This week should provide greater clarity on whether that’s the case, or whether the break on decentralization would be roughly the same as on the Kasper proposal itself.
The debate over decentralization is a return to form. For most of the 50 years since the close of the Second Vatican Council (1962-65), the greatest champions of collegiality have been liberals who saw the Vatican and the papacy as bastions of conservatism.
For exactly the same reason, tradition-minded Catholics always favored a strong papacy.
Yet since the election of Francis 2 1/2 years ago, it’s often worked the other way: Fans of what’s perceived as his more progressive approach have encouraged him to forge ahead, and accused bishops who seem ambivalent of disloyalty.
As Cardinal Timothy Dolan of New York put it the other day in a Crux interview, it was as if the Gallicans — a historical reference to advocates of a “national church” — had suddenly become Ultramontanists, champions of strong papal leadership.
Many Catholic conservatives, meanwhile, seemed to embrace the case for local control.
During the synod, however, the tables have turned again.
It’s generally the anti-Kasper bishops insisting that this decision has to be made at the universal level, while advocates of change are talking about decentralization. In other words, the pro- and anti-decentralization forces now once again roughly parallel the divide between liberals and conservatives.
This could end with a juicy Pope Francis irony. The pope could decide to opt for decentralization, but do so in a highly centralized fashion.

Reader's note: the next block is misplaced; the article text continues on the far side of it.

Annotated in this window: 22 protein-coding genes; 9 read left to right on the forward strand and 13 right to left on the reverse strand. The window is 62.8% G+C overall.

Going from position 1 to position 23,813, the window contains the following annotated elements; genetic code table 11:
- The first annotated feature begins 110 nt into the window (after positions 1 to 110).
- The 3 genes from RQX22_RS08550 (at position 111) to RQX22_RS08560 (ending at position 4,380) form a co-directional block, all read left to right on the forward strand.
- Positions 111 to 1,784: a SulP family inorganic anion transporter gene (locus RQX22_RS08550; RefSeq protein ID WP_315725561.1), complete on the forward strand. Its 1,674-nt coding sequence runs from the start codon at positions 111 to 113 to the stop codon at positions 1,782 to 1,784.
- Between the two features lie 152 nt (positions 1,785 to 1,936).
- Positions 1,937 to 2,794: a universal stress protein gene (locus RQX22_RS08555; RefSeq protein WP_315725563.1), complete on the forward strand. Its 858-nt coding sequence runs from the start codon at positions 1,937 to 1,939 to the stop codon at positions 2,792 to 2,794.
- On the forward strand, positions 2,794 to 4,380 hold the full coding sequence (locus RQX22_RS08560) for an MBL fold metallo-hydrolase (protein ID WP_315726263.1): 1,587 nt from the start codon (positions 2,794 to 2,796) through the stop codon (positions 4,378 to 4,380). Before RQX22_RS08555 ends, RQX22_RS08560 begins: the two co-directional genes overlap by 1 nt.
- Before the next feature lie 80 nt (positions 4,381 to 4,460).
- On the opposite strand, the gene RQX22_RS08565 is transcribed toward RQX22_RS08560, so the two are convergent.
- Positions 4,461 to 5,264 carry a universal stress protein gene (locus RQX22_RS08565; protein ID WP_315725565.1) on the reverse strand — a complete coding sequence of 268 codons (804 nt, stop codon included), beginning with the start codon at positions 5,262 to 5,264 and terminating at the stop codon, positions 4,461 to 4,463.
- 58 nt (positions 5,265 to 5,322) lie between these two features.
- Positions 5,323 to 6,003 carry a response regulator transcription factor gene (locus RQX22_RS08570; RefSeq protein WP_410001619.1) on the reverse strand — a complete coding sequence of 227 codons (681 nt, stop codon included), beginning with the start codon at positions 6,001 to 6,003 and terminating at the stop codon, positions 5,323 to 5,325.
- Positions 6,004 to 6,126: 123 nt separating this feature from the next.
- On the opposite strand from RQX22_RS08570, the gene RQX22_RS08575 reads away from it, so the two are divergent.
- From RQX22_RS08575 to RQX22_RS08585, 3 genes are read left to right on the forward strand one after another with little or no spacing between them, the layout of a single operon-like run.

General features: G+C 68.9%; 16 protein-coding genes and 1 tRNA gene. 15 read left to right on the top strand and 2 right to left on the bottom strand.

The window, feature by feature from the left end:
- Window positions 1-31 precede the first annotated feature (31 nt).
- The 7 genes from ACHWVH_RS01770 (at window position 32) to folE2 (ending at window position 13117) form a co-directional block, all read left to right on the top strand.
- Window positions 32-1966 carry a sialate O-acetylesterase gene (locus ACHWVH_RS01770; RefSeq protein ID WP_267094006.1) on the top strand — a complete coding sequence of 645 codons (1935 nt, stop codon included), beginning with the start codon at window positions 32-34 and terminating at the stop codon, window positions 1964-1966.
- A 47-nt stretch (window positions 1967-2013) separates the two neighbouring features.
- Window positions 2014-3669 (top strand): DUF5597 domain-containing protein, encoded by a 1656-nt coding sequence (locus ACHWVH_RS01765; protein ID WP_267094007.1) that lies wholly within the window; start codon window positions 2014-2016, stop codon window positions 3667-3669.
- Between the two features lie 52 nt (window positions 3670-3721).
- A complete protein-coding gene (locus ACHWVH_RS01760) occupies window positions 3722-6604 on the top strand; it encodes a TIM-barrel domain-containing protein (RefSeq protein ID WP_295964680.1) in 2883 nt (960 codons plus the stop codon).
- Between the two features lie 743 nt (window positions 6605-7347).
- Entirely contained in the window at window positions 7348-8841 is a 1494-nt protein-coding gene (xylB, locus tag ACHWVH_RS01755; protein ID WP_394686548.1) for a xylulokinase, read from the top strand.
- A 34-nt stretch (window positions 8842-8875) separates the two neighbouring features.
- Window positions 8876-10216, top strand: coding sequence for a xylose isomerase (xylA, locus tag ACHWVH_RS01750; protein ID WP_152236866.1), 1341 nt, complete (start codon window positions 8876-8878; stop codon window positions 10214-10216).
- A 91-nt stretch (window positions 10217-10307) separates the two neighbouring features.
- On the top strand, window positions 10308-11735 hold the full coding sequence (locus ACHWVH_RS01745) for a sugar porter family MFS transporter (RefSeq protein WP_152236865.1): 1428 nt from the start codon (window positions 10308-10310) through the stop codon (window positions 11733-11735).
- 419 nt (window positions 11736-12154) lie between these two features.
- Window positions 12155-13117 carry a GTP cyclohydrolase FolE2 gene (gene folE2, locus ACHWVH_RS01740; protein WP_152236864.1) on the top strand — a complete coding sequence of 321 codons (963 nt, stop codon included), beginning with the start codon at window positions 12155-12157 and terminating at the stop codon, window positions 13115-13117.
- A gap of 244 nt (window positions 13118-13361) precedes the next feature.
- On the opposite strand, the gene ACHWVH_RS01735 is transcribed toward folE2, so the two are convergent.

Many observers have already noted that while Francis favors collegiality, he’s hardly shy about using his authority when he believes the situation calls for it.
For instance, before the 2015 synod on the family began, many handicappers believed that one obvious compromise on the Kasper proposal was a reform in the system for granting annulments, a finding by a Church tribunal that a sacramental marriage never existed.
Francis, however, took that issue off the table by issuing his own annulment reform — simplifying and speeding up the process — before the synod even began.
Although it’s anyone’s guess as to how Francis ultimately will resolve the question of divorced and civilly remarried Catholics, it’s theoretically possible that he could decide to allow local bishops or bishops’ conferences to handle it, even if a majority of bishops at this synod have reservations.
If that’s indeed the way things work out, theologians and ecclesiologists would have a new thought exercise for their graduate seminars: Would that be a breakthrough for collegiality, or a classic example of strong papal authority?
Perhaps, it could be both. In any event, the conundrum offers a reminder of a point that one dares not forget about the 2015 synod: Its drama doesn’t end next Sunday with the closing Mass.
It only begins, as the bishops go home and Francis starts to make decisions.